Northbrook Public Library

Log InEmail Notification|Map|Contact 

Monday - Thursday 9 am - 9 pm
Friday 9 am - 6 pm
Saturday 9 am - 5 pm
Sunday 1 pm - 5 pm


            Connect with Us:  Follow Us on Twitter Pin with Us on Pinterest Follow Us on Tumblr Like Us On Facebook Watch Us On YouTube

Summer Reading Club in Full Swing

Jacket Image: 

It’s still not too late to sign up for the Adult Summer Reading Club. It’s free and fun! At this time of year, my personal “to read” list quadruples in size because one of my jobs here in the Reader Services Department is to write up patron book reviews for suggested reading lists that are produced at the end of the summer.   I read lots of recommendations from our patrons as they come in on their reading logs.  This year, we asked if participants would be willing to share some of their comments.  Here is a sampling of what Northbrook Library staff and patrons have been reading this summer:

Staff Member Vicki O. is a great fan of mysteries. Lately, she has been enjoying a series of gardening mysteries by Ann Ripley.  The main character is PBS gardening show host Louise Eldridge.  Death in the Orchid Garden takes Louise on location to Hawaii, where spectacular oceanside cliffs and Volcanoes National Park provide dangerous and exotic settings for murder.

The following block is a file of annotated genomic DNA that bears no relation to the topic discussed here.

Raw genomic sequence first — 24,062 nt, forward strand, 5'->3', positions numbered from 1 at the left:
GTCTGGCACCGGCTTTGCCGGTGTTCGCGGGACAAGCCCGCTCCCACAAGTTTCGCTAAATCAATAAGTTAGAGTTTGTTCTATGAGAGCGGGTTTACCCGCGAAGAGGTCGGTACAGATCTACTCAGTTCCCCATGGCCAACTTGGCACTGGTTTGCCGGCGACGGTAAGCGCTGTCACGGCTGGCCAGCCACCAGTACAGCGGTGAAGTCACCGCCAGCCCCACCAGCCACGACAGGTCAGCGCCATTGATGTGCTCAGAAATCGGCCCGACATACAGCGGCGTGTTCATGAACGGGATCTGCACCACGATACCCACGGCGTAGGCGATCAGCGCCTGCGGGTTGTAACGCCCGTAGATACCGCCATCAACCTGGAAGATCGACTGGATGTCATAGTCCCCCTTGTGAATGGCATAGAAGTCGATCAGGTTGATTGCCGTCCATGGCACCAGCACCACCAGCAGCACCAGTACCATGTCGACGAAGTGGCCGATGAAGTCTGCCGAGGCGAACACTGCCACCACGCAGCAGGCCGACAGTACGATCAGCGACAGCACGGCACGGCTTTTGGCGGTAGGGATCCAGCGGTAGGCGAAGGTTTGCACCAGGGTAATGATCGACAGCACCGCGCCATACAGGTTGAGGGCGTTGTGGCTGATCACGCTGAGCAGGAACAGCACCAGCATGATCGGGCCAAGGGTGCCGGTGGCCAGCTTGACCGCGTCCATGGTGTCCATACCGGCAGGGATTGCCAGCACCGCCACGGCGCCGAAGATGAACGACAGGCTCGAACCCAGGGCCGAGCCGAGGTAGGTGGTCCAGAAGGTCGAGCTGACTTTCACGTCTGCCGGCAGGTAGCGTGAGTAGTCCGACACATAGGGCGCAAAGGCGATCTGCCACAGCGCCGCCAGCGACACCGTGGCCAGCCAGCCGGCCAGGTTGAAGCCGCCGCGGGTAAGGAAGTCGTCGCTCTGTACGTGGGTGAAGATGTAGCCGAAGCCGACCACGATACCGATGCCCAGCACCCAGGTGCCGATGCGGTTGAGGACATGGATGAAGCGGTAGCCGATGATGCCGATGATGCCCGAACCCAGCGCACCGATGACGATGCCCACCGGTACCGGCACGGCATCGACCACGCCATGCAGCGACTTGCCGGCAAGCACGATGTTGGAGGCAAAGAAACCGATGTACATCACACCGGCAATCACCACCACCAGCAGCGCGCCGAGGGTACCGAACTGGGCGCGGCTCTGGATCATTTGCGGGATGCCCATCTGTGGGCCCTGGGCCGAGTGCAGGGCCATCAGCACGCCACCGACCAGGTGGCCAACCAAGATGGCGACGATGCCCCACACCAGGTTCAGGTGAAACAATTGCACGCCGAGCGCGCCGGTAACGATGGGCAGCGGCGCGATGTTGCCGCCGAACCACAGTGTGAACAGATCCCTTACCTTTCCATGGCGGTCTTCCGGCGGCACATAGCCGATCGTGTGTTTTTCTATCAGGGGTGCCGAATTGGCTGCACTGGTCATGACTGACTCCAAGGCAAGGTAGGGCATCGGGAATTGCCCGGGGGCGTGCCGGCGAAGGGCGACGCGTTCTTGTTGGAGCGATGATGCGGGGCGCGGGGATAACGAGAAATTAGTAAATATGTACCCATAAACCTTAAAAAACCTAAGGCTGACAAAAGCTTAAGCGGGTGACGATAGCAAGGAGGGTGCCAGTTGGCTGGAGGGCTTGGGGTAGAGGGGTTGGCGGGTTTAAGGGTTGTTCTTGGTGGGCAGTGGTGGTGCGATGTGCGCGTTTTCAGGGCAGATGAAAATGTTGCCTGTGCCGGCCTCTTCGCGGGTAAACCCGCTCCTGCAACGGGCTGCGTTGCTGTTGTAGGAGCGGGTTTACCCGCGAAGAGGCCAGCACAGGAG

Patron Kurt Y. recently read Mary Ann in Autumn, by Armistead Maupin, author of the popular "Tales of the City series." Revisiting some of the old characters, this novel focuses on Mary Ann Singleton who escapes her once stable life in Connecticut to return to her old haunts in San Francisco. Kurt likes Maupin’s writing style, and comments that he writes “as if he’s talking to his readers.”

This year our Adult Summer Reading theme is “First Novels.”  I recently read a debut by Shilpi Somaya Gowda called Secret Daughter.  Gowda tells the story of a poor Indian mother who secretly gives her daughter to an orphanage to keep the baby from being killed.  The chapters alternate between the life of the Indian mother and the parallel story of the American couple who adopts the little girl.  The daughter, Asha, faces challenges as she grows up and grasps for pieces of her past.  Eventually, Asha must reconcile how she fits in to two very different cultures.  A worthy addition to the growing Indian fiction genre.

---- Lori S., Reader Services